It is absolutely essential for the perpetuation of the profession that chiropractors begin to show flexibility in their attitudes toward certain things. On the other hand, it is important that we maintain an inflexibility in other areas. Unfortunately our profession tends to be inflexible in the non-essentials and flexible in the essentials. Technique is a “non-essential.” Oh, it’s not unimportant, but your technique is not essential to the perpetuation of chiropractic. Techniques have come and gone for the last 90 years and there are more techniques now than there have ever been. Good technique is important, but which technique you practice is not important.
Hence it is non-essential. Yet we read in a national publication proponents of two different techniques arguing that the other is not scientific or valid. It is simply not an essential aspect of chiropractic that deserves an inflexible attitude. We should respect the right of every chiropractor to practice the means of correcting vertebral subluxations that he or she feels is most effective. Another example of inflexibility in the nonessentials was brought home to me recently. I referred a patient who had been under regular care for 10 years to a young chiropractor who had opened closer to where she lived. He never examined her, but informed her over the phone that he would not take care of her without x-rays. She only wanted maintenance care but he was inflexible in a non-essential. (This same chiropractor six months before as an unlicensed student was probably adjusting his wife, friends, people who he met at cocktail parties or in a local bar without an x-ray, case history, or anything else.) It always amazes me how x-rays are not essential when you are a learning student, but are essential after you become a licensed competent chiropractor. This is another example of an inflexible attitude in something that is not an essential.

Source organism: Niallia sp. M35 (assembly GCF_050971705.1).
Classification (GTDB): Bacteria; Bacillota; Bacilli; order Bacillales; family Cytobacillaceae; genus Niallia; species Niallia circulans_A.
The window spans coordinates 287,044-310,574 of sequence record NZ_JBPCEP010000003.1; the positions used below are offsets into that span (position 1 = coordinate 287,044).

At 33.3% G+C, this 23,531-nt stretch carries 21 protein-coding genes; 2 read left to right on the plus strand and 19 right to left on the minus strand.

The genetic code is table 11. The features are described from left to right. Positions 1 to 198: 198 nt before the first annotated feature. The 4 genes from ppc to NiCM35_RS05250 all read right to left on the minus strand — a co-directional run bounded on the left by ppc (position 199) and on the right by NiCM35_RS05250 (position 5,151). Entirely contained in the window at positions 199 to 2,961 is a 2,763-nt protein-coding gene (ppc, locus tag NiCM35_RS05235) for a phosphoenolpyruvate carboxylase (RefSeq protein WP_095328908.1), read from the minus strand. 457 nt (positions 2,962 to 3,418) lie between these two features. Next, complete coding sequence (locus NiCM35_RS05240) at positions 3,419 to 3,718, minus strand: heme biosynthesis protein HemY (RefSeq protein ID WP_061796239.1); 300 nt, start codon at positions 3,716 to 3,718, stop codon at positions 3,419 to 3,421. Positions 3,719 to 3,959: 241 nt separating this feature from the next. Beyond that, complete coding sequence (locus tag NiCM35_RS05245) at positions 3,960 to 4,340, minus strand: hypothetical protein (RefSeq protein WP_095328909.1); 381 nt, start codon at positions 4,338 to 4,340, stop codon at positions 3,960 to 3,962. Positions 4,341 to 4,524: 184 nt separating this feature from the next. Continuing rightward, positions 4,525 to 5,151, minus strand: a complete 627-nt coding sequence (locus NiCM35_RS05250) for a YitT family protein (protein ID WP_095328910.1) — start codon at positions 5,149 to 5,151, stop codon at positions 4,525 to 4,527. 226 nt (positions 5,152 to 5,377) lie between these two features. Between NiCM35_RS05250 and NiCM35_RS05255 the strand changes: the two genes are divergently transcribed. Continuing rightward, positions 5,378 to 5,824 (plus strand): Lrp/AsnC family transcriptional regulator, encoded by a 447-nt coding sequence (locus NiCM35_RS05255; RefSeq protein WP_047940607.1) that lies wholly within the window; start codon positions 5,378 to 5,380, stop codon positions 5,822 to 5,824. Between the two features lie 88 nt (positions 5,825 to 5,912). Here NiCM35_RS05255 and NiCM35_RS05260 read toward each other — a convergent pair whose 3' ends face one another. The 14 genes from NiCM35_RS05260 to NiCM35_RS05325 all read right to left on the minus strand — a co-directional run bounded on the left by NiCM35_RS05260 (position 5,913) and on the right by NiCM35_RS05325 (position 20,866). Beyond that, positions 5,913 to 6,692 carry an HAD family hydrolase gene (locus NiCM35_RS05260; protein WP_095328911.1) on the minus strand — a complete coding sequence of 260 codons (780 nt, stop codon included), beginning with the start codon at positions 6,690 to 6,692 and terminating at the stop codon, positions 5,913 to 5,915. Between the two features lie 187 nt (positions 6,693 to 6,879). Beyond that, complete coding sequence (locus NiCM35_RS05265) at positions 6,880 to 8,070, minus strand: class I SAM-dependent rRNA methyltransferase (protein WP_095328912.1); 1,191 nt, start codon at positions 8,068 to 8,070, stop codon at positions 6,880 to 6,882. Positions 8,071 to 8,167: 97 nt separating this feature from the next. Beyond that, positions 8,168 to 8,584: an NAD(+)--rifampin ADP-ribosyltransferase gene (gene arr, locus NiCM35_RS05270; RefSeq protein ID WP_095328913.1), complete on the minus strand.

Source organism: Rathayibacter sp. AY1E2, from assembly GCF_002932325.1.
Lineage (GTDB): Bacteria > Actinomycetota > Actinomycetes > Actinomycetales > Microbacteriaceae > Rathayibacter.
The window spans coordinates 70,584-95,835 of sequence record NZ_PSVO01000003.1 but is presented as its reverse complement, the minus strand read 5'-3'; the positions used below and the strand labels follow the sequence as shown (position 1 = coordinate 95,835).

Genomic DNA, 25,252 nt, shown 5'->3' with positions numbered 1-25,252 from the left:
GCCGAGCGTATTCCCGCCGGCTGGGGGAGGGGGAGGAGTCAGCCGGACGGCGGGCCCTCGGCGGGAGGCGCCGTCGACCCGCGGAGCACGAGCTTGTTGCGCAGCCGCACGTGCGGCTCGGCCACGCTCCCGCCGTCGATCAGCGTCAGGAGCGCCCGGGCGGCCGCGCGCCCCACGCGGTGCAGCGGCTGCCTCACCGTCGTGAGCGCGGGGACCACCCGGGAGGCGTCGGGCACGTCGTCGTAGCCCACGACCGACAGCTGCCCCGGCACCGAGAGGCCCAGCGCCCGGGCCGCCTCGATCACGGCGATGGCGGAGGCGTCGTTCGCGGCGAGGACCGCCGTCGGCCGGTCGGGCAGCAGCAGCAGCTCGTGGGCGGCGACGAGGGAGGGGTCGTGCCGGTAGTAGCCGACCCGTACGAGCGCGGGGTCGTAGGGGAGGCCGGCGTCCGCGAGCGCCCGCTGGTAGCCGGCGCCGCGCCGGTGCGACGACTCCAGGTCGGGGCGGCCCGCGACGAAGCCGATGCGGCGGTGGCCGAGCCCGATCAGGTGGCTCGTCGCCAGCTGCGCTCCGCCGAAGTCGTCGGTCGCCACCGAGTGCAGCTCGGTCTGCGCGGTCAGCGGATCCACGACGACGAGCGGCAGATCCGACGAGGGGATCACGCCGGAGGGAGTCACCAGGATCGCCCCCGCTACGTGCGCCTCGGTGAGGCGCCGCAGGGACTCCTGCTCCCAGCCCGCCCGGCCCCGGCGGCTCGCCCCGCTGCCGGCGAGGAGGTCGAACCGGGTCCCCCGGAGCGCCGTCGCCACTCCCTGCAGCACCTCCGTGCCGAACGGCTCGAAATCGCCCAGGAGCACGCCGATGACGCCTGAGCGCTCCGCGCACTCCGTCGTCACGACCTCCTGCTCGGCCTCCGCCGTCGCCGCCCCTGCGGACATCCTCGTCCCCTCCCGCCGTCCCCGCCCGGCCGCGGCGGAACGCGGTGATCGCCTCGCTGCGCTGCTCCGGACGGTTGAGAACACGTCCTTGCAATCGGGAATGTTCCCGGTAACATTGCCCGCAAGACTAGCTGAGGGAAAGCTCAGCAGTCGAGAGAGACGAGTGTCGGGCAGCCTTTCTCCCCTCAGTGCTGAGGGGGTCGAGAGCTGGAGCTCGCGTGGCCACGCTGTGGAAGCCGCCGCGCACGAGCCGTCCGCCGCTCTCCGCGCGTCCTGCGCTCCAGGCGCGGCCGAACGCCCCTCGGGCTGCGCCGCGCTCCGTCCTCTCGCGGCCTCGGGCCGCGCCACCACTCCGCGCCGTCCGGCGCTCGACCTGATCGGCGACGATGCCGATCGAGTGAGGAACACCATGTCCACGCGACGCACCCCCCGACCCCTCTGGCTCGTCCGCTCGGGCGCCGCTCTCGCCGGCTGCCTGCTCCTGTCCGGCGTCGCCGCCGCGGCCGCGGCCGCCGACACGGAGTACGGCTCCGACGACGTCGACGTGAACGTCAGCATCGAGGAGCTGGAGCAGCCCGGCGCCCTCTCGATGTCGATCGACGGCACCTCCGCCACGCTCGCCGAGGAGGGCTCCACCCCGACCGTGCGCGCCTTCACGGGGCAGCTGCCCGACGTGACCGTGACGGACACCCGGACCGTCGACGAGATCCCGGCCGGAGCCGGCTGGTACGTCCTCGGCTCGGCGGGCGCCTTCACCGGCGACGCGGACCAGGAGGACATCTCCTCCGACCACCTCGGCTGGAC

Fee systems are also a non-essential that demand a flexible attitude. Yet most of our profession is inflexible with regard to the fees that they charge patients. The day of the “flexible fee system” appears to be over. Those few that still ,ÿ3 have a flexible fee system are looked down upon by those who are inflexible.
On the other side of the coin are the essentials: those areas in which we should remain inflexible. The most important, of course, is the definition and scope of chiropractic. We should be inflexible as to what chiropractic is. Yet most of our profession is saying that every chiropractor should practice as broad a scope of practice as he or she desires. The scope of chiropractic is an essential. For the survival of chiropractic we must maintain an inflexible attitude.
Filling our insurance forms involves terminology, terminology involves vocabulary, vocabulary involves thinking, thinking involves principles, principles are an essential. There should be no flexibility with regard to filling out insurance forms. Yet most chiropractors are totally flexible when it comes to insurance forms and will write anything in order to get paid.
It really comes down to this: the principles, tenets, terminology, and philosophy of chiropractic are essentials. With regard to these we must remain inflexible. There can be no flexibility and no compromise with regard to them. The application of the principles, tenets, and philosophy are non-essentials and with regard to them we must learn to be flexible.


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